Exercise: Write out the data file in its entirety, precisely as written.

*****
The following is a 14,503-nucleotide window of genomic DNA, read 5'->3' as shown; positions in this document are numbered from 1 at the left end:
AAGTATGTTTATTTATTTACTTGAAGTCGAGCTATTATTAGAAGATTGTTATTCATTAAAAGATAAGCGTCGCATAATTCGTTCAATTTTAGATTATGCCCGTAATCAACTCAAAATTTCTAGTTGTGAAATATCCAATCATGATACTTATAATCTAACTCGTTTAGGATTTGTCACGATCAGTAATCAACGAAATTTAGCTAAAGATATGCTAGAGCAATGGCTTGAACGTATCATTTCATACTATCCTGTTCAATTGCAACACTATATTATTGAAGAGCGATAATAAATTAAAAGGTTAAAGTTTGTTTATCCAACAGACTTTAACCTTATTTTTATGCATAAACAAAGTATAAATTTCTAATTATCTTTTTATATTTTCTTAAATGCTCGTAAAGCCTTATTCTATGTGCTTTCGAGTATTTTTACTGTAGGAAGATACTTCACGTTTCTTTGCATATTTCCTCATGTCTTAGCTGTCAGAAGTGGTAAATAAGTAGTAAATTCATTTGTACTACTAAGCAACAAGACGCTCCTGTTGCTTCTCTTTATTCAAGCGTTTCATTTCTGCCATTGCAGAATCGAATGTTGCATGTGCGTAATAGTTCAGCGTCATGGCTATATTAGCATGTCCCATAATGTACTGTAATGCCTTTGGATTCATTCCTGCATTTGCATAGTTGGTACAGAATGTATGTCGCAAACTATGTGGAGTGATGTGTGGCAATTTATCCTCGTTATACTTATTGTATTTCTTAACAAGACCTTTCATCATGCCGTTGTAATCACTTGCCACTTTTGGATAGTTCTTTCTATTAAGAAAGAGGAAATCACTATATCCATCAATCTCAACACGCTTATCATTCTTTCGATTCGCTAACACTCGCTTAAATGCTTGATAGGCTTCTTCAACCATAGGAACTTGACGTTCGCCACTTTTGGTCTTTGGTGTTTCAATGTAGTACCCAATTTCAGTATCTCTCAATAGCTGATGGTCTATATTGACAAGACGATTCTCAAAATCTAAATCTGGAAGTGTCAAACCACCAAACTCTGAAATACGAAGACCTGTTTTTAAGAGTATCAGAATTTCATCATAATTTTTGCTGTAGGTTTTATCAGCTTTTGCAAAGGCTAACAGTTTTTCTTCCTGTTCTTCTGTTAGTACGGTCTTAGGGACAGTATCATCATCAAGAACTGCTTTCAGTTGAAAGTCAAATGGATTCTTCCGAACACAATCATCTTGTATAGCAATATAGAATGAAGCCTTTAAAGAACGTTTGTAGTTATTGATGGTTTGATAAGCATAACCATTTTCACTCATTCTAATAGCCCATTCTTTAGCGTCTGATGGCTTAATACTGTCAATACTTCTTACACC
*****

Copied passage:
The following is a 14,503-nucleotide window of genomic DNA, read 5'->3' as shown; positions in this document are numbered from 1 at the left end:
AAGTATGTTTATTTATTTACTTGAAGTCGAGCTATTATTAGAAGATTGTTATTCATTAAAAGATAAGCGTCGCATAATTCGTTCAATTTTAGATTATGCCCGTAATCAACTCAAAATTTCTAGTTGTGAAATATCCAATCATGATACTTATAATCTAACTCGTTTAGGATTTGTCACGATCAGTAATCAACGAAATTTAGCTAAAGATATGCTAGAGCAATGGCTTGAACGTATCATTTCATACTATCCTGTTCAATTGCAACACTATATTATTGAAGAGCGATAATAAATTAAAAGGTTAAAGTTTGTTTATCCAACAGACTTTAACCTTATTTTTATGCATAAACAAAGTATAAATTTCTAATTATCTTTTTATATTTTCTTAAATGCTCGTAAAGCCTTATTCTATGTGCTTTCGAGTATTTTTACTGTAGGAAGATACTTCACGTTTCTTTGCATATTTCCTCATGTCTTAGCTGTCAGAAGTGGTAAATAAGTAGTAAATTCATTTGTACTACTAAGCAACAAGACGCTCCTGTTGCTTCTCTTTATTCAAGCGTTTCATTTCTGCCATTGCAGAATCGAATGTTGCATGTGCGTAATAGTTCAGCGTCATGGCTATATTAGCATGTCCCATAATGTACTGTAATGCCTTTGGATTCATTCCTGCATTTGCATAGTTGGTACAGAATGTATGTCGCAAACTATGTGGAGTGATGTGTGGCAATTTATCCTCGTTATACTTATTGTATTTCTTAACAAGACCTTTCATCATGCCGTTGTAATCACTTGCCACTTTTGGATAGTTCTTTCTATTAAGAAAGAGGAAATCACTATATCCATCAATCTCAACACGCTTATCATTCTTTCGATTCGCTAACACTCGCTTAAATGCTTGATAGGCTTCTTCAACCATAGGAACTTGACGTTCGCCACTTTTGGTCTTTGGTGTTTCAATGTAGTACCCAATTTCAGTATCTCTCAATAGCTGATGGTCTATATTGACAAGACGATTCTCAAAATCTAAATCTGGAAGTGTCAAACCACCAAACTCTGAAATACGAAGACCTGTTTTTAAGAGTATCAGAATTTCATCATAATTTTTGCTGTAGGTTTTATCAGCTTTTGCAAAGGCTAACAGTTTTTCTTCCTGTTCTTCTGTTAGTACGGTCTTAGGGACAGTATCATCATCAAGAACTGCTTTCAGTTGAAAGTCAAATGGATTCTTCCGAACACAATCATCTTGTATAGCAATATAGAATGAAGCCTTTAAAGAACGTTTGTAGTTATTGATGGTTTGATAAGCATAACCATTTTCACTCATTCTAATAGCCCATTCTTTAGCGTCTGATGGCTTAATACTGTCAATACTTCTTACACC